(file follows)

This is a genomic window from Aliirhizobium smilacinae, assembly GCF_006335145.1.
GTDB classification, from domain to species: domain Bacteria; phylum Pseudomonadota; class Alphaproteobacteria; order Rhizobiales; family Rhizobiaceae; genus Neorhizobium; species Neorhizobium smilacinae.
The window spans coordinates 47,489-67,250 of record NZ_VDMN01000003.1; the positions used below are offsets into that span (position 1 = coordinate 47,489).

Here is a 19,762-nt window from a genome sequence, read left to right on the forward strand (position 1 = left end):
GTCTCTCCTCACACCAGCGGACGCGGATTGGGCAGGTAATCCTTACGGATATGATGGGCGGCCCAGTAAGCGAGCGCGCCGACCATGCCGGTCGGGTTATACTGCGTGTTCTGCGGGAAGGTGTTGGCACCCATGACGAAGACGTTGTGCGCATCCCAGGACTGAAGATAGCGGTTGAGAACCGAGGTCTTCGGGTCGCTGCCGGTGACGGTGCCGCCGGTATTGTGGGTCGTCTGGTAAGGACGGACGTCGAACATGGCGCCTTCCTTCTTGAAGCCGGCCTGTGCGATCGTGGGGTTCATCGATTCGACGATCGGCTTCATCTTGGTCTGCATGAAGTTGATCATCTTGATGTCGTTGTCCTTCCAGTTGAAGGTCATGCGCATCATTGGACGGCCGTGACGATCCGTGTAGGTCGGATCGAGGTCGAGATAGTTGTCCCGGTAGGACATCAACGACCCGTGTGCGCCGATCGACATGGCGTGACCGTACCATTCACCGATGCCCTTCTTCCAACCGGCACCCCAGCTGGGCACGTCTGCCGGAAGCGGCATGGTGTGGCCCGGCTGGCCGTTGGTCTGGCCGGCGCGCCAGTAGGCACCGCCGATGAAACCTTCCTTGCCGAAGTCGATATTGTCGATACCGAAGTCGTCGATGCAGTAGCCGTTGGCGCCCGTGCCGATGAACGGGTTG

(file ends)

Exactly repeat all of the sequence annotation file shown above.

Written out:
This is a genomic window from Aliirhizobium smilacinae, assembly GCF_006335145.1.
GTDB classification, from domain to species: domain Bacteria; phylum Pseudomonadota; class Alphaproteobacteria; order Rhizobiales; family Rhizobiaceae; genus Neorhizobium; species Neorhizobium smilacinae.
The window spans coordinates 47,489-67,250 of record NZ_VDMN01000003.1; the positions used below are offsets into that span (position 1 = coordinate 47,489).

Here is a 19,762-nt window from a genome sequence, read left to right on the forward strand (position 1 = left end):
GTCTCTCCTCACACCAGCGGACGCGGATTGGGCAGGTAATCCTTACGGATATGATGGGCGGCCCAGTAAGCGAGCGCGCCGACCATGCCGGTCGGGTTATACTGCGTGTTCTGCGGGAAGGTGTTGGCACCCATGACGAAGACGTTGTGCGCATCCCAGGACTGAAGATAGCGGTTGAGAACCGAGGTCTTCGGGTCGCTGCCGGTGACGGTGCCGCCGGTATTGTGGGTCGTCTGGTAAGGACGGACGTCGAACATGGCGCCTTCCTTCTTGAAGCCGGCCTGTGCGATCGTGGGGTTCATCGATTCGACGATCGGCTTCATCTTGGTCTGCATGAAGTTGATCATCTTGATGTCGTTGTCCTTCCAGTTGAAGGTCATGCGCATCATTGGACGGCCGTGACGATCCGTGTAGGTCGGATCGAGGTCGAGATAGTTGTCCCGGTAGGACATCAACGACCCGTGTGCGCCGATCGACATGGCGTGACCGTACCATTCACCGATGCCCTTCTTCCAACCGGCACCCCAGCTGGGCACGTCTGCCGGAAGCGGCATGGTGTGGCCCGGCTGGCCGTTGGTCTGGCCGGCGCGCCAGTAGGCACCGCCGATGAAACCTTCCTTGCCGAAGTCGATATTGTCGATACCGAAGTCGTCGATGCAGTAGCCGTTGGCGCCCGTGCCGATGAACGGGTTG